ABOUT CANADA’S OCEAN & FRESHWATER
PROTECTED AREAS IN CANADA
Tuvaijuittuq is a marine protected area in the Arctic Ocean off the coast of Ellesmere Island, Nunavut, whose Inuktut name translates to “the place where the ice never melts.” As its name
The Lake Superior National Marine Conservation Area is the largest freshwater protected area in the world, covering more than 10,000 square kilometres. It exists to protect the natural resources
Hecate Strait and Queen Charlotte Sound Glass Sponge Reefs Marine Protected Areas
The Hecate Strait is a marine protected area that consists of four reefs off the coast of British Columbia in the Douglas Channel. These reefs, which cover a total area of 1,000 kilometres, are
Boot Island is home to more than 50 bird species and 170 species of plants. Herring gulls, great black-backed gulls, great blue herons, and double-crested cormorants all breed on the island. The
Strait of Georgia and Howe Sound Glass Sponge Reef
Glass sponge reefs are presently found only along the west coast of Canada and the United States. They play an important role in ecosystems by modifying bottom currents, filtering water, and
The inlet protects important grizzly bear habitat, with over 50 grizzlies frequenting the river and the inlet’s shores. The inlet also contains a number of locally important salmon streams.
Malpeque Bay Salt Marsh
Malpeque Bay is home to a diverse community of marine invertebrates, and plants such as eelgrass. It is an important nursery for shellfish, such as the eastern oyster. A considerable number of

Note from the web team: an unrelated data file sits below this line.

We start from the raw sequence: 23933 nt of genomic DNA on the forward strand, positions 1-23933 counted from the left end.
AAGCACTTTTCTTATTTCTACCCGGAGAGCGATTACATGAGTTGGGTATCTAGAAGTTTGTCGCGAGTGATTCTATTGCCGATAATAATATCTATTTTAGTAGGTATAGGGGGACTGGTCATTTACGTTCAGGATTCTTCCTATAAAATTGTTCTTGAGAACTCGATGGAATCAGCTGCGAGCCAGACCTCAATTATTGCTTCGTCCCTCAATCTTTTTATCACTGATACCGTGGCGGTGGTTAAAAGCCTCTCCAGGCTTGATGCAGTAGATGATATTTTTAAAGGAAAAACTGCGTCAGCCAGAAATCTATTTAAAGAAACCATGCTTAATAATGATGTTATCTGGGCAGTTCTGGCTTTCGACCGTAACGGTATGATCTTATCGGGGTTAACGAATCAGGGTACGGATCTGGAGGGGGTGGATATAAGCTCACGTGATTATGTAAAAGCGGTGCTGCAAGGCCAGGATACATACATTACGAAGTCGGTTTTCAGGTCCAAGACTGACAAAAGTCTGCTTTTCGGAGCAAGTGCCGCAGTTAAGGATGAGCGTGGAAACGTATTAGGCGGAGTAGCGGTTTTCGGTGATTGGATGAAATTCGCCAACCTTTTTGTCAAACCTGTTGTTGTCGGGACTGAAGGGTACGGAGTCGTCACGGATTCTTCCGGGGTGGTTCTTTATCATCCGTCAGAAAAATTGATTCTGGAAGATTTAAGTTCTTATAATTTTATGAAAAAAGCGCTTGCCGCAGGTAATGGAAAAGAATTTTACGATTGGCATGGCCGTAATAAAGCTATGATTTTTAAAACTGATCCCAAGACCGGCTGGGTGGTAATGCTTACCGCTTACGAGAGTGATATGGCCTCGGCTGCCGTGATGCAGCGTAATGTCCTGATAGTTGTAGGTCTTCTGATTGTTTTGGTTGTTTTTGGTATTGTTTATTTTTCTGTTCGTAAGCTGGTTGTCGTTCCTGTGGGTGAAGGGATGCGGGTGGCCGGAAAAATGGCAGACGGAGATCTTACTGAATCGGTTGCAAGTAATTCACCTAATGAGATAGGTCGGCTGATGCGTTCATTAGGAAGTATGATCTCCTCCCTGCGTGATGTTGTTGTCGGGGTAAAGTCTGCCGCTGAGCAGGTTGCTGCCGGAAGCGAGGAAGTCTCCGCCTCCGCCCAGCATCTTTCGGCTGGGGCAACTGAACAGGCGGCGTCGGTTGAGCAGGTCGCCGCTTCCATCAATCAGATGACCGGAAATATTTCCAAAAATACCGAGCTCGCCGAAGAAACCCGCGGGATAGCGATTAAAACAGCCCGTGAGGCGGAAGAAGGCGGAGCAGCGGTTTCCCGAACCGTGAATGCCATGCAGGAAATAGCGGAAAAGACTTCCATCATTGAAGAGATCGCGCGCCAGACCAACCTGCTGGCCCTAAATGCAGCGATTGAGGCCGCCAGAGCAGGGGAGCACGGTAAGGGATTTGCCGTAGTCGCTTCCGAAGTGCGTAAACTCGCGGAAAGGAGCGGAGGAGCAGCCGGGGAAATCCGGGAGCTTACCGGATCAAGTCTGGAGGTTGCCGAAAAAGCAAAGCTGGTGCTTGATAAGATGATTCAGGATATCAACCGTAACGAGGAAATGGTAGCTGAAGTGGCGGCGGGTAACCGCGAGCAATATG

Boundary Bay is an important link to the Pacific Flyway, supporting over 1.5 million migrating birds each year. It also acts as a year-round habitat for many species, and, as part of the larger
Cape St. Marys
Cape St. Mary’s is home to numerous species of seabirds that nest and breed in this protected area. Nesting species include gulls, razorbills, black-legged kittiwakes, and great cormorants.
The Rocher Percé acts as a summer home for many species of birds, including double-crested cormorants, great cormorants, black-legged kittiwakes, and herring gulls. It also houses a colony of
Indigenous Protected & Conserved Areas
Indigenous Protected and Conserved Areas (IPCAs) are places that Indigenous Nations identify for conservation. These lands and waters help sustain Indigenous communities and the health of the world. IPCAs reflect Indigenous laws and traditions and ensure Indigenous Peoples can maintain their relationship with these lands and waters.
Indigenous Guardians help Indigenous Nations honour the responsibility to care for lands and waters. They serve as the ‘eyes and ears’ on traditional territories.
A note from the cartographer
Ocean, Freshwater, and Us. The title of this map is perfectly descriptive of its content. It is a map that highlights the foundational connections between ourselves and the water that surrounds and sustains us. The massive freshwater flow arrows highlight the reality that while few Canadians live close to the ocean, we are all connected to it via our local and ever-flowing lakes, rivers, and wetlands. And this connection is more than conceptual. What we put into our freshwater systems invariably flows to the ocean, affecting the delicate marine ecosystems sometimes thousands of kilometres from our homes.
Of course, human impact on the ocean is often more direct, and this map also highlights our efforts to protect the ocean through a growing network of protected areas. There are no “one-size-fits-all” solutions to protecting ocean environments, and the different protected areas on this map reflect that reality; some remove certain fishing pressures, some limit ship traffic and anchoring, some limit or prohibit resource development, and some do all of the above.